The Last Utopia: Human Rights in History  Samuel Moyn, The Last Utopia: Human Rights in History (Cambridge, MA: Belknap Press, 2010), 352 pp., $27.95.
PEOPLE THINK of history in the long term, but history, in fact, is a very sudden thing.” This observation from one of Philip Roth’s novels applies with particular force to the contemporary cult of human rights. Most people today believe that the prominence of rights is the almost-inevitable conclusion of a long process of moral development. Originating in Greco-Roman philosophy and Judeo-Christian religion, so the story goes, the idea of human rights expressed a cosmopolitan vision of universal humanity, which went on to find expression in modern times in the English Civil War, the French and American Revolutions, various antislavery movements, the Second World War, and the struggles against colonialism and racism. The history of the West is a continuous unfolding of this majestic idea, and if contemporary Western societies are superior to others, past and present, it is because of their respect for personal liberties.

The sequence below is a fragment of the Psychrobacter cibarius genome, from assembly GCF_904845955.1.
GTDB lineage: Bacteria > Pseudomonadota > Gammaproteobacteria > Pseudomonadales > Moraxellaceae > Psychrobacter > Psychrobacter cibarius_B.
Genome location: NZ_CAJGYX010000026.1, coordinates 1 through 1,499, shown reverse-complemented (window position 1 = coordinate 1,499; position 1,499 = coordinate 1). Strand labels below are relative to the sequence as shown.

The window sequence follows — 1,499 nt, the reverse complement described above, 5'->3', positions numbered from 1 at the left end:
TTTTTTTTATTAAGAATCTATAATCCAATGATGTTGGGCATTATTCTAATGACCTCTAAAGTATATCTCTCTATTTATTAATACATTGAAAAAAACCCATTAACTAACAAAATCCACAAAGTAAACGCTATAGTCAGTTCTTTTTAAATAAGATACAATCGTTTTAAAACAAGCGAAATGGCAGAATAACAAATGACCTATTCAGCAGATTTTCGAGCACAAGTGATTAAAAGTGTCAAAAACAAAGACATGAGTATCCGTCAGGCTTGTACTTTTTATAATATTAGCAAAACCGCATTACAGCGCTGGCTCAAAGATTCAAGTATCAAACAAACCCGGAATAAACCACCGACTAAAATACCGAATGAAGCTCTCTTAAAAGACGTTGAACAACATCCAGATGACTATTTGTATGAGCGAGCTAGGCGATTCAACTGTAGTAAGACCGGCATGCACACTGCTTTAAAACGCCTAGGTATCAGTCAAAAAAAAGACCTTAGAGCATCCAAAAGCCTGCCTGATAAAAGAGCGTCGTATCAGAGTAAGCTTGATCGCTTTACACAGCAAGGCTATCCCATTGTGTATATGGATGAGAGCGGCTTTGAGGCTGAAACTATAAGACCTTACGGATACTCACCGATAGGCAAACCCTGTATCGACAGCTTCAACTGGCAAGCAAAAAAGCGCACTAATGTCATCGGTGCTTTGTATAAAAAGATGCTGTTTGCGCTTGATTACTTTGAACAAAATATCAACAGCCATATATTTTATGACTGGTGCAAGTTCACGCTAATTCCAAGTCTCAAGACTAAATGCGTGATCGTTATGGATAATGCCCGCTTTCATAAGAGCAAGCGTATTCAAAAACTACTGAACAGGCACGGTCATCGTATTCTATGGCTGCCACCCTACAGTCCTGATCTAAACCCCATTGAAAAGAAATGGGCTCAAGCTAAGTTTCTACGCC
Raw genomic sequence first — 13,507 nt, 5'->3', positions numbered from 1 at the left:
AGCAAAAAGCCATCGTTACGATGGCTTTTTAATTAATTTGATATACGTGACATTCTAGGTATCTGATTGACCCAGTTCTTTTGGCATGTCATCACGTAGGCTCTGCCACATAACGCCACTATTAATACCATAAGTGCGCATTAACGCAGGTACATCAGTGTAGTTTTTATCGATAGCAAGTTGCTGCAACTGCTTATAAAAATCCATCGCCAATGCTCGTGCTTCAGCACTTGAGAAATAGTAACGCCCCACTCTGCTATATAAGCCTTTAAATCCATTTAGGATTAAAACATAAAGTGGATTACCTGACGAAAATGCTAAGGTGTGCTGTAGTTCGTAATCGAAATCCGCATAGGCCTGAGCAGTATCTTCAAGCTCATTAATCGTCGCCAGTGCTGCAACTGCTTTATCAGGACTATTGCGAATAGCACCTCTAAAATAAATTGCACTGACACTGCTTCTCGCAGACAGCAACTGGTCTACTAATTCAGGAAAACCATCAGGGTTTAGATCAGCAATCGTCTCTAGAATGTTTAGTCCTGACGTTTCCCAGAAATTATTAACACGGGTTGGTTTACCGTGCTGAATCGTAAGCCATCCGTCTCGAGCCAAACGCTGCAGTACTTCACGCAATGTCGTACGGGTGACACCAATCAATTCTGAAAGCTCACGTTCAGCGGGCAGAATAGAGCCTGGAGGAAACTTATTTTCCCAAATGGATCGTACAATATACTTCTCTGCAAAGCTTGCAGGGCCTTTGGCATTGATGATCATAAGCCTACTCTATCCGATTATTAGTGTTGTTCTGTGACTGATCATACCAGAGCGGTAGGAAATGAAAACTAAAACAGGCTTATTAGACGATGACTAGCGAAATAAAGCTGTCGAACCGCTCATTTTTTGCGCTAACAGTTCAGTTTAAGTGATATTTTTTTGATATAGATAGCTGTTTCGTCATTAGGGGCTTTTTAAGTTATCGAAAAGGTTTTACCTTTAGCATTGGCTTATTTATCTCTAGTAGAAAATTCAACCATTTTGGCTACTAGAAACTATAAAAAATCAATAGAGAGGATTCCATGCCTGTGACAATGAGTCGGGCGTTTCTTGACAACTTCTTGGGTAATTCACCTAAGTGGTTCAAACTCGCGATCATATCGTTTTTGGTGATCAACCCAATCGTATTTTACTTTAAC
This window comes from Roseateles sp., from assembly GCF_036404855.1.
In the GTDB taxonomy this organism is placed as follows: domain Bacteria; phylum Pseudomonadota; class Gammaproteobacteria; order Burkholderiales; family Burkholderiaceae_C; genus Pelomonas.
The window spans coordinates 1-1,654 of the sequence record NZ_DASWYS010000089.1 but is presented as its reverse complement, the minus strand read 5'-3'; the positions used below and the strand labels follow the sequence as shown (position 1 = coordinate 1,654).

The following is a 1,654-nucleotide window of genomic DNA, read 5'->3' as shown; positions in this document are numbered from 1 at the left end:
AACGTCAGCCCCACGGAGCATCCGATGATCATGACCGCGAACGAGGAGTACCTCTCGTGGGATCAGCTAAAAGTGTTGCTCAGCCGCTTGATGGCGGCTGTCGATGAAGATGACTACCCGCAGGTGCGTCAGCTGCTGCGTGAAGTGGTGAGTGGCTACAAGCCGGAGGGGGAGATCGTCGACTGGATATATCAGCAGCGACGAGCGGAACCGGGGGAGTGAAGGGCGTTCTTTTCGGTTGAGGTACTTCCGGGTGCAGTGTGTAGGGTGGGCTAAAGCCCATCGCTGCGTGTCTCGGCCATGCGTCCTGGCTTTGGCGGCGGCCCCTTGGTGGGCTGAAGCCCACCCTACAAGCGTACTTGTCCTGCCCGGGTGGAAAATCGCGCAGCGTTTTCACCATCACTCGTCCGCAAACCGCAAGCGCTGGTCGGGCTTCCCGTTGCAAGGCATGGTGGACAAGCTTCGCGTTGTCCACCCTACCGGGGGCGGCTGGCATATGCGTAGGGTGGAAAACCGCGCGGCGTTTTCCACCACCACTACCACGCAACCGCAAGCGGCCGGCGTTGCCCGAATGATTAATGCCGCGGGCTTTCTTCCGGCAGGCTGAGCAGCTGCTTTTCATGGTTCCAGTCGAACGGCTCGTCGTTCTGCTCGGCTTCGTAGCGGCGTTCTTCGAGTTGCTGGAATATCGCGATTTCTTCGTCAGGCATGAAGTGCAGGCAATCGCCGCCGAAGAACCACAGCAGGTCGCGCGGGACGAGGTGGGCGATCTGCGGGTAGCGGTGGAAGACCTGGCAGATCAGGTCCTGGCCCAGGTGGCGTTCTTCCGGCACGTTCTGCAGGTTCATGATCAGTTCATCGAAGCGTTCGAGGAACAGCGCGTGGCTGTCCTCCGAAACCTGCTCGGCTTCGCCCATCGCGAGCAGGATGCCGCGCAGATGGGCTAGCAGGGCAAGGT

Cited at the beginning of The Last Utopia by Samuel Moyn, professor of history at Columbia University, Roth’s observation encapsulates the central theme of Moyn’s brilliantly illuminating book. For anyone who reached adulthood in the United States and other Western countries during the past ten or twenty years, human rights are an immemorial inheritance, only now properly developed, which provides the only possible framework for moral and political thought. Over the last few decades, Moyn writes:
a new field has crystallized and burgeoned. Almost unanimously, contemporary historians have adopted a celebratory attitude toward the emergence and progress of human rights, providing recent enthusiasms with uplifting backstories.